ALEX abolishes liquidation. ALEX keeps the loan active until maturity, regardless of market condition, solving problems plaguing many existing PLFs. The basis for ALEX's superior solution is based on an innovative combination of asset management and collateral pools. This is how it works.

First, unlike many others, ALEX does not use a static collateral pool with a single asset. Instead, ALEX maintains robust performance in the collateral pool by splitting the deposited asset between a risky and a riskless asset. The collateral pool systematically rebalances the allocation of these two assets based on market conditions. Typically, the better the performance of one asset relative to the other asset, the higher its relative allocation. In mathematical terms, weight is calculated and modified from option delta derived from Black-Scholes model.

So the collateral pool consists of two assets. This opens up new opportunities. For example, ALEX can enable borrowers to gain additional income by engaging in automated market marking (AMM). Automated market making helps guarantee a constant proportion of assets in the collateral pool. The AMM takes the form a geometric mean, made popular by Balancer. The notion that users *get paid* is different from much of conventional finance, where portfolio holders are typically required to pay fees to rebalance the portfolio.

Importantly, in market downturns, a risky asset may constantly depreciate. In these cases, ALEX's relative allocation of a riskless asset will gradually increase by design. In the event of a loan close to being under-collateralized or defaulting, ALEX converts the remaining portion of the risky asset so that only the riskless asset remains. This ensures no interruption to borrowing/lending activities. Similarly, the agreed rate and maturity remains unaffected. This is different from liquidation. In other platforms, liquidations usually unwind the loan partially, or even fully, resulting in the early termination of a loan. ALEX's design allows for borrowing and lending activity to unfold without the interruptions that plague many of ALEX's alternatives.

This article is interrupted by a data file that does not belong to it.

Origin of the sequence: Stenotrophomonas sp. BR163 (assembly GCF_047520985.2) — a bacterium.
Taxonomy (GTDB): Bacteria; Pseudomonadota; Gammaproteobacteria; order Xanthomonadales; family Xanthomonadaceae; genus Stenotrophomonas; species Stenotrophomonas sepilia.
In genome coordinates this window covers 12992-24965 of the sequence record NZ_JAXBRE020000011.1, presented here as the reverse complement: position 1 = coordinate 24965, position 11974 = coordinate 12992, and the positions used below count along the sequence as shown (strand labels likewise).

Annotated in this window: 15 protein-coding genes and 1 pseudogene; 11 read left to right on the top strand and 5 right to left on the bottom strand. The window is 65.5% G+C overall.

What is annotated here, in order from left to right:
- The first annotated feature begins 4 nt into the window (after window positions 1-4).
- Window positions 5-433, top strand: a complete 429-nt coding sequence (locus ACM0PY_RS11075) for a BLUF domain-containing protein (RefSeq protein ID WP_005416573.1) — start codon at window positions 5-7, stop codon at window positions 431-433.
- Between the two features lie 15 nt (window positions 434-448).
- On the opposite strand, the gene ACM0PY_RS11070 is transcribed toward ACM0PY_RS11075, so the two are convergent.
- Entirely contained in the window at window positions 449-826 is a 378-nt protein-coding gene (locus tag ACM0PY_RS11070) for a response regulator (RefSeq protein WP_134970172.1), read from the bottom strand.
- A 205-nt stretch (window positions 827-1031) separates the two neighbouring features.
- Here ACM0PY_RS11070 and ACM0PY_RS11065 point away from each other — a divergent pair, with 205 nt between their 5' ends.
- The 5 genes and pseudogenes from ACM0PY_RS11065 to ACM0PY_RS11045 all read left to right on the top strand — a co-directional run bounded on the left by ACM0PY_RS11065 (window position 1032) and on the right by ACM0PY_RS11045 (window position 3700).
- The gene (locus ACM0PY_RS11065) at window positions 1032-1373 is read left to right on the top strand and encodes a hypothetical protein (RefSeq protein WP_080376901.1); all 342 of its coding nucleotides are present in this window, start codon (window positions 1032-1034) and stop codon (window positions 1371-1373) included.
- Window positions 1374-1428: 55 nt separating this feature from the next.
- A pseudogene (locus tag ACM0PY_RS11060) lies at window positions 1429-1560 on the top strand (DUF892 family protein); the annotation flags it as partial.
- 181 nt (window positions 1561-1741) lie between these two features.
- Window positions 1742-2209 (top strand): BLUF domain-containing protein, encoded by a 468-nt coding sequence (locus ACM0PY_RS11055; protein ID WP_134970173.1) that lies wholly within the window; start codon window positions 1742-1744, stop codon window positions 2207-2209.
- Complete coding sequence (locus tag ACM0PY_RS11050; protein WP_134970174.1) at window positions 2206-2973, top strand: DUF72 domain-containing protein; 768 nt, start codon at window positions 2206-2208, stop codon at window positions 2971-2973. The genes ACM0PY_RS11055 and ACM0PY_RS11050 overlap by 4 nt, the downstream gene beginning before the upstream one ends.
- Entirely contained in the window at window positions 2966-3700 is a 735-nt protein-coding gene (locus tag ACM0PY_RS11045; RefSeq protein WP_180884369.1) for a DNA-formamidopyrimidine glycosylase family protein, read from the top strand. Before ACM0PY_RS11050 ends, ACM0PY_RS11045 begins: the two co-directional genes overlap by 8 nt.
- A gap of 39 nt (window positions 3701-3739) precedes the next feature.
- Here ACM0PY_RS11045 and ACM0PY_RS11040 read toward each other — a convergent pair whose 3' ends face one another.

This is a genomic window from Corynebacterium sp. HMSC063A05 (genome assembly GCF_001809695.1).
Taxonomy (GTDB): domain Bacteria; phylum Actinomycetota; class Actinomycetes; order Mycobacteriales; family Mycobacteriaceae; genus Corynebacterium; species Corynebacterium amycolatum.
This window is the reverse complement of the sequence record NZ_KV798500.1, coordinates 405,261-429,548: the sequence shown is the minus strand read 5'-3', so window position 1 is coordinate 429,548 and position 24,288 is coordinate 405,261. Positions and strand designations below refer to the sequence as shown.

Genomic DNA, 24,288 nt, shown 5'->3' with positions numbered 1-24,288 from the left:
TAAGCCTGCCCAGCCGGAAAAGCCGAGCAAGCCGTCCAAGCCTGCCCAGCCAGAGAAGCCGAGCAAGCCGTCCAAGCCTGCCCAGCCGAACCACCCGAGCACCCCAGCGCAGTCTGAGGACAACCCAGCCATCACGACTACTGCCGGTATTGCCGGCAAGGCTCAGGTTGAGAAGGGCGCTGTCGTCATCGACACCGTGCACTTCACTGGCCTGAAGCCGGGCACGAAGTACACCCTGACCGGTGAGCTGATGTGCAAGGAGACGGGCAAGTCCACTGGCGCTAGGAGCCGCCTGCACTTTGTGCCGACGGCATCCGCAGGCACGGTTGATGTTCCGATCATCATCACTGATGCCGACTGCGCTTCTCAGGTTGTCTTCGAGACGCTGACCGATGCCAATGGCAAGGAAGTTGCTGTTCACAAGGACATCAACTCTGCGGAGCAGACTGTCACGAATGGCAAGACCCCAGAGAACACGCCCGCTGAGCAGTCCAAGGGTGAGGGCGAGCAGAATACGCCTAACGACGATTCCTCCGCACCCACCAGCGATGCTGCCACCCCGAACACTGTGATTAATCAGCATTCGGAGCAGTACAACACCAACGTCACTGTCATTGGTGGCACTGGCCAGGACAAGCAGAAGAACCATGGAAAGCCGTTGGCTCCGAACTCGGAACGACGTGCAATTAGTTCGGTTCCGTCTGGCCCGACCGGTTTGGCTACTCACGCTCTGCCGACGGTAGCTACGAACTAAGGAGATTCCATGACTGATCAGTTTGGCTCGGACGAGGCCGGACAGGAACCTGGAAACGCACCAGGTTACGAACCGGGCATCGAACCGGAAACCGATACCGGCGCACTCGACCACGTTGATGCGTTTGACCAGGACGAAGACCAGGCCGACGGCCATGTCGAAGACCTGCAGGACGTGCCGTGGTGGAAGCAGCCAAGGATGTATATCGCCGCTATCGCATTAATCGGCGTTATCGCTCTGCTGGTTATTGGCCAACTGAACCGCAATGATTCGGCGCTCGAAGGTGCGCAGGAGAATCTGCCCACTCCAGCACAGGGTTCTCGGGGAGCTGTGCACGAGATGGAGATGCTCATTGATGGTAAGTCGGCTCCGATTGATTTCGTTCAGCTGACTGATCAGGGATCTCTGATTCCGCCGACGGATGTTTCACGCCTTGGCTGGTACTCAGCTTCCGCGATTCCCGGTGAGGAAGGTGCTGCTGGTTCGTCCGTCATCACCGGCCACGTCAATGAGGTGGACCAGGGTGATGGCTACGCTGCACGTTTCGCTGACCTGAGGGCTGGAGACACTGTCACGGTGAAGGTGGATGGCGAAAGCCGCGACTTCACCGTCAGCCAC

Most loanable funds assume a single asset in the collateral pool. While this type of pool benefits when prices of collateral assets appreciate, a pool's value can depreciate rapidly when volatility is large and prices of collateral assets plummet.

In conventional finance, whether or not to hold a risky asset depends on investors' risk appetite and their perception of the market environment. A "risk on" market environment entices investors to purchase risky assets and to seek larger returns. In our view, collateral pools made up of single assets are more suitable during "risk on" environments. In these environments, "risk-seeking" borrowers worry less about defaulting and believe risky assets will rally further. This contrasts with "risk-off" environments, when market uncertainty increases. Investors become more risk-averse and tend to hold riskless assets which exhibit small volatility and smaller return.

Many investors would like to profit in both "risk on" and "risk off" periods by holding a diversified portfolio comprised of both risky and riskless assets. A typical example is a portfolio consisting of an S&P 500 index and of US Treasury bonds. Diversification is essential to portfolio management. Diversification ensures portfolios are not overly exposed to one specific asset. Diversifications reduces unsystematic risk. Thus, diversification is a core reason why ALEX creates collateral pools with more than one asset: diversified collateral pools reduce pool volatility while enhancing returns.